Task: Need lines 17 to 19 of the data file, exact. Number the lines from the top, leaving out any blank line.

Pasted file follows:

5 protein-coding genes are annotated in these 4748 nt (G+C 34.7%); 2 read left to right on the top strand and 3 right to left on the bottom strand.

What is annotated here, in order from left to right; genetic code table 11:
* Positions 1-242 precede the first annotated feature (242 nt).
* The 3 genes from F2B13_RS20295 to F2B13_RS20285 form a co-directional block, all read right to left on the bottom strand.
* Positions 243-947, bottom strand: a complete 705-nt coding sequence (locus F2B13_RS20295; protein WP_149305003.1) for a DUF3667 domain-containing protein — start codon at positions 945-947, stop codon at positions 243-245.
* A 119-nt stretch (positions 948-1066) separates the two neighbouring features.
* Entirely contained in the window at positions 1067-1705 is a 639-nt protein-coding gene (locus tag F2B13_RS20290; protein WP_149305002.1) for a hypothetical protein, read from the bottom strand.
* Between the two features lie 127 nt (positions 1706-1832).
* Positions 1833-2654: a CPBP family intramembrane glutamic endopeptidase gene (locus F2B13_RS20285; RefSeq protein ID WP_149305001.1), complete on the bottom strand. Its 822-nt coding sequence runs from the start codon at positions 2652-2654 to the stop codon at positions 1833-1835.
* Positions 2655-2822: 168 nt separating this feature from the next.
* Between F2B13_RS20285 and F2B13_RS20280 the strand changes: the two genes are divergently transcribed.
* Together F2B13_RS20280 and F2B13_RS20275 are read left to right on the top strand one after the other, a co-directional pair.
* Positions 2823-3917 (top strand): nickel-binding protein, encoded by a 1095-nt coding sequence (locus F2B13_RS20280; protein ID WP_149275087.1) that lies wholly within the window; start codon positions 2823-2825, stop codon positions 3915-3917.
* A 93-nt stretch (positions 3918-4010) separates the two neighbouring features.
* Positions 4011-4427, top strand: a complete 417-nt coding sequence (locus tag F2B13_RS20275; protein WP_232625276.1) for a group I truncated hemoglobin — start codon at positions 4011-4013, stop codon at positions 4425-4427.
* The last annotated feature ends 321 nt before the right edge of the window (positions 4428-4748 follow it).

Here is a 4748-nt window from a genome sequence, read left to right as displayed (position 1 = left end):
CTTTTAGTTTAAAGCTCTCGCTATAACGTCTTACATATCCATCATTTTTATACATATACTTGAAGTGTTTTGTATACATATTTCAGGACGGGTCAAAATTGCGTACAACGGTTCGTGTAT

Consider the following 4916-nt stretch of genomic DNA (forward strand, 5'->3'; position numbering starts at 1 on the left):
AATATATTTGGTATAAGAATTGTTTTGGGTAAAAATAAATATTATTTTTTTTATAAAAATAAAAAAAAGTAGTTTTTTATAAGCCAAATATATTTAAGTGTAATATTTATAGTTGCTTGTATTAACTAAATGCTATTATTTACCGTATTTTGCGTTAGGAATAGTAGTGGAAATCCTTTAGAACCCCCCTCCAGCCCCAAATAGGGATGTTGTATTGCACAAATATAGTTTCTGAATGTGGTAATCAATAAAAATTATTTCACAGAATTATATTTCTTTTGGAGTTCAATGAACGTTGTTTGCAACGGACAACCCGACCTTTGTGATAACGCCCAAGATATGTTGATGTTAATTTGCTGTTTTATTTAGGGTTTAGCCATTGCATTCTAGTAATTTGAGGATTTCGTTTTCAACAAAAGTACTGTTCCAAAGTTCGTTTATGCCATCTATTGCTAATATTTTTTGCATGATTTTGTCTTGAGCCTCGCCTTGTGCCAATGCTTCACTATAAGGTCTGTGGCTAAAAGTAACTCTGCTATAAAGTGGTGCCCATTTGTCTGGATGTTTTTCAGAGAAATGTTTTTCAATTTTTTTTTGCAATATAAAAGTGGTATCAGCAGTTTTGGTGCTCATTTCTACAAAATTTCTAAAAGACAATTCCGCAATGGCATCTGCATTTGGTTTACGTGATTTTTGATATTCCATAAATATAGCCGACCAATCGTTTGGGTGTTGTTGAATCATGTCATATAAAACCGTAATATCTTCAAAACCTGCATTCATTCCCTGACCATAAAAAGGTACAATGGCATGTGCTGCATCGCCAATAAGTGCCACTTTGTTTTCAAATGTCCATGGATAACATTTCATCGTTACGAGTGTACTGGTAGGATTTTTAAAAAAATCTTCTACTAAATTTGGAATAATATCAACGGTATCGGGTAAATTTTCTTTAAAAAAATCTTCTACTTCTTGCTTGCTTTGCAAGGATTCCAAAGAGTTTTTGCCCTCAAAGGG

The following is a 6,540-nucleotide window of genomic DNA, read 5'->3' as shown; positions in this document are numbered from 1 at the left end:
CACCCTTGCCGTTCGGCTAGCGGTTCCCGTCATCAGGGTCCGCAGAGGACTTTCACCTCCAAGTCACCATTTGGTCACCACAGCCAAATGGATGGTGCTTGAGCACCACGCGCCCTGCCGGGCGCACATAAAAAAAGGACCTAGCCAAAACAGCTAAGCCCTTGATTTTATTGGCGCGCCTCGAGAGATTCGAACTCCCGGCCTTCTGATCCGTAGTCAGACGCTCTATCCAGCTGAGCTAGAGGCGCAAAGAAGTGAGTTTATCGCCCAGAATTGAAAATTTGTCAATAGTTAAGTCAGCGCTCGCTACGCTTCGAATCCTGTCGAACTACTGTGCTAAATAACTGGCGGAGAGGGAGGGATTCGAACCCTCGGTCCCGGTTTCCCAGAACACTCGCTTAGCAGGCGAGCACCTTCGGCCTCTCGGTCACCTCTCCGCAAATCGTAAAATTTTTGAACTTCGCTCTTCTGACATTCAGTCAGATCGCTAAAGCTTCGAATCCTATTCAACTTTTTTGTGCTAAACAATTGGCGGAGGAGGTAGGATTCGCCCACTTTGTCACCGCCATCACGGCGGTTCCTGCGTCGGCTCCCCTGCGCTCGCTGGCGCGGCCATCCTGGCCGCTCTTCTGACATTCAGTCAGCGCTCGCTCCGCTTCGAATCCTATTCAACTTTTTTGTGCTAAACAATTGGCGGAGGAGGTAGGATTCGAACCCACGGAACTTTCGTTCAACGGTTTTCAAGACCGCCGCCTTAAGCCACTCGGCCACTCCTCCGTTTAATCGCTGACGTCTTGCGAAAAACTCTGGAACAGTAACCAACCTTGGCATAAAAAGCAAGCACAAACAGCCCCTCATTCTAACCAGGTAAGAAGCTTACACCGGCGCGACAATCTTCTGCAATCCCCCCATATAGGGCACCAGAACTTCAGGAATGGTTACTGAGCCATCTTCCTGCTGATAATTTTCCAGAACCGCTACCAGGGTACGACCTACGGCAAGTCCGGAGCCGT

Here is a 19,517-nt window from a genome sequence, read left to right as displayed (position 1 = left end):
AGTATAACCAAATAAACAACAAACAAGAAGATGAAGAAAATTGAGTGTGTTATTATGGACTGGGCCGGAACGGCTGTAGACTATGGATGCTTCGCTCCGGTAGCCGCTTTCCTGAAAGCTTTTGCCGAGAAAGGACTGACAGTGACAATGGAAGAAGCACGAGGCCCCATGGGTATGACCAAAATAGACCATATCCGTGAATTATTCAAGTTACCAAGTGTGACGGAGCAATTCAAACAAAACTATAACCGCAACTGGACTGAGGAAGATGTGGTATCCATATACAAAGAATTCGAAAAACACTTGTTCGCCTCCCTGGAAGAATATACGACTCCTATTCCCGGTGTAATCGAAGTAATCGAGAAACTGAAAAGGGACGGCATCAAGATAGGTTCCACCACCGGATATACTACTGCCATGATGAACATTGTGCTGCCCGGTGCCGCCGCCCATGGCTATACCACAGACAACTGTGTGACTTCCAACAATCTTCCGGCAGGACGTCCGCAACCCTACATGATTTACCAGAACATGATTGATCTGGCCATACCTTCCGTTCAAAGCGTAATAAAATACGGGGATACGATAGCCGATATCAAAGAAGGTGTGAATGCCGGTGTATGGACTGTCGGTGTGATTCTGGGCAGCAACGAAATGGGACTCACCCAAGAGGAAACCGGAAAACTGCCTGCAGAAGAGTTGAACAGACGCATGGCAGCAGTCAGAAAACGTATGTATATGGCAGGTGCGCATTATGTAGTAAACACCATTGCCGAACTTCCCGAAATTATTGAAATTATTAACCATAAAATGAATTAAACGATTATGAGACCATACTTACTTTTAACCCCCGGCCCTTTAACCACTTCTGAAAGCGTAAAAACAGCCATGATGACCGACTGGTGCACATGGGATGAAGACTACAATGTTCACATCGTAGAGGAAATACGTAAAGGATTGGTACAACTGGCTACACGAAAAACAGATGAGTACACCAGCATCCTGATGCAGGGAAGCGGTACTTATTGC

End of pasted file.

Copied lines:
Here is a 4748-nt window from a genome sequence, read left to right as displayed (position 1 = left end):
CTTTTAGTTTAAAGCTCTCGCTATAACGTCTTACATATCCATCATTTTTATACATATACTTGAAGTGTTTTGTATACATATTTCAGGACGGGTCAAAATTGCGTACAACGGTTCGTGTAT

Consider the following 4916-nt stretch of genomic DNA (forward strand, 5'->3'; position numbering starts at 1 on the left):